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Facebook’s Evolution as Media Company Continues With Launch of Journalism Project

Variety logo Variety 1/11/2017 Todd Spangler
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Facebook — which has been the poster child for the scourge of “fake news” online — is taking more steps to improve its reputation as a source of high-quality news and information.

The social giant Wednesday announced the Facebook Journalism Project, aimed a forging stronger ties with news organizations and journalists. CEO Mark Zuckerberg has argued that Facebook isn’t a traditional media company, but the new efforts show that it recognizes the need to establish processes to maintain the service’s trust as a media brand.

Facebook’s latest news-hygiene initiative comes after it last week tapped Campbell Brown, a former NBC News correspondent and CNN host, as head of its news partnerships to be an ambassador to the industry. “Covering the news with honesty and integrity is something that matters deeply to me, and I have always felt that journalism is more than just a job,” Brown wrote in a Facebook post.

The Facebook Journalism Project will comprise three elements: collaborating with industry partners to develop news products, including new storytelling formats; providing training and tools for journalists, which includes a partnership with Poynter to launch a certificate curriculum for journalists in the months ahead; and launching educational materials for regular users “so they can make smart choices about the news they read” and promoting news literacy.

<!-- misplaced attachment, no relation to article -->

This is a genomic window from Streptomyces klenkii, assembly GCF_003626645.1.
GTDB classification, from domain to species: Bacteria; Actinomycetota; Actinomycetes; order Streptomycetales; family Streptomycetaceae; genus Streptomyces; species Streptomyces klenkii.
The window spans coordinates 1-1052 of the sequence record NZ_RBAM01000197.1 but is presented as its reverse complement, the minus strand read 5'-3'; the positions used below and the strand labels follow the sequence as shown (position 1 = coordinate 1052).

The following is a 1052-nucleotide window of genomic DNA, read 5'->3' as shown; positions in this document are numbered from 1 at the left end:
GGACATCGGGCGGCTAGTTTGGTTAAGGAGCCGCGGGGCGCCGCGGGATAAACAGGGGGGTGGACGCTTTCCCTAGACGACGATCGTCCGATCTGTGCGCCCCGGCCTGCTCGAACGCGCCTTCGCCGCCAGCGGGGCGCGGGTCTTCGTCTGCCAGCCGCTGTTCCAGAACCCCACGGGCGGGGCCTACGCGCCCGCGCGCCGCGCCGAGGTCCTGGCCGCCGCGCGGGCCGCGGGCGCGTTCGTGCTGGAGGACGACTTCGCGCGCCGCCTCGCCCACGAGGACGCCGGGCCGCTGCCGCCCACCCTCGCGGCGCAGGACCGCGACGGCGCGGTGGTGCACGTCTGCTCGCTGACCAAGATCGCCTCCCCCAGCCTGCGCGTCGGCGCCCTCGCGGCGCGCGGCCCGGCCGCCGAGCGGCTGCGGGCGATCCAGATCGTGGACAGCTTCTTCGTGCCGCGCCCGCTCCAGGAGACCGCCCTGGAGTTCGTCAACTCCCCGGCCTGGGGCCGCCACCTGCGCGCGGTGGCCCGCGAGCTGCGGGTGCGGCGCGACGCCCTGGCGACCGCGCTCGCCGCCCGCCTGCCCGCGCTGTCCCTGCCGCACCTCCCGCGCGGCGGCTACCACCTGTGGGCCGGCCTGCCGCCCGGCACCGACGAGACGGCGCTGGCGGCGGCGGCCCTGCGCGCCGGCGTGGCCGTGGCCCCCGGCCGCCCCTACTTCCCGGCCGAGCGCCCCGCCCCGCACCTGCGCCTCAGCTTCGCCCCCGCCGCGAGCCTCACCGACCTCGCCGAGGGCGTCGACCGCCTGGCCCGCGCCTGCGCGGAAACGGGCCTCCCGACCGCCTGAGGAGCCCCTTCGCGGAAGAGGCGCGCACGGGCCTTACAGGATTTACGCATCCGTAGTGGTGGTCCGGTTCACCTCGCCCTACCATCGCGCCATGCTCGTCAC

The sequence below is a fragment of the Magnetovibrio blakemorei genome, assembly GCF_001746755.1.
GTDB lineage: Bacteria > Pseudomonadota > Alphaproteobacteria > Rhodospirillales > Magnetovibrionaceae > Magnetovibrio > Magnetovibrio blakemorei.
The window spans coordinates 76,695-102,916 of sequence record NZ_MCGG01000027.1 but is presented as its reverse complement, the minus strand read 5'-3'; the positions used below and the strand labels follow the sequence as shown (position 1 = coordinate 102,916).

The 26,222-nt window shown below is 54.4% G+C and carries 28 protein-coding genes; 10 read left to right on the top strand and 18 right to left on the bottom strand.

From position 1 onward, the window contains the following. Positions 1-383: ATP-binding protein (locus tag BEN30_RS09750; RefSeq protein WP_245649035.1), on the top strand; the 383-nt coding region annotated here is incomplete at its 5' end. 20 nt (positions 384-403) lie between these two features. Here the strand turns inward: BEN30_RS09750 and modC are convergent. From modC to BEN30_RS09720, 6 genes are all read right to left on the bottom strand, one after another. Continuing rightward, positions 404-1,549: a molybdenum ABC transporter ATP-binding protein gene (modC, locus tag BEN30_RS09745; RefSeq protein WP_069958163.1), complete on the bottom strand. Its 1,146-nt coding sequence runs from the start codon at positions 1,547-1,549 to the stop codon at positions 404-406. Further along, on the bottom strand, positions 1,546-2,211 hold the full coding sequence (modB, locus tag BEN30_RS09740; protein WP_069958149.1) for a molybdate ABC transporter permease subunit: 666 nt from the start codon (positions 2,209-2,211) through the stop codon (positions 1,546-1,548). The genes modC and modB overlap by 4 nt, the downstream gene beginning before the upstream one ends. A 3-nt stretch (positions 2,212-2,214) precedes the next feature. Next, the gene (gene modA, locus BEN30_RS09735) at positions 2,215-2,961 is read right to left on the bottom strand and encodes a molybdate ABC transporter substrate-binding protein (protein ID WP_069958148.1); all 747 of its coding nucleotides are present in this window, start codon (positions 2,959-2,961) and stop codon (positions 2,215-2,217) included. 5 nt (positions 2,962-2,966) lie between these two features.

“We know that our community values sharing and discussing ideas and news, and as a part of our service, we care a great deal about making sure that a healthy news ecosystem and journalism can thrive,” Facebook director of product Fidji Simo wrote in a blog post announcing the effort.

Last month, Facebook kicked off a program to fight bogus news and hoaxes by working with ABC News, Snopes.com, FactCheck.org, PolitiFact, and other third-party fact-checking organizations that are signatories of Poynter’s International Fact Checking Code of Principles to identify hoaxes on Facebook. “This problem is much bigger than any one platform, and it’s important for all of us to work together to minimize its reach,” Simo wrote.

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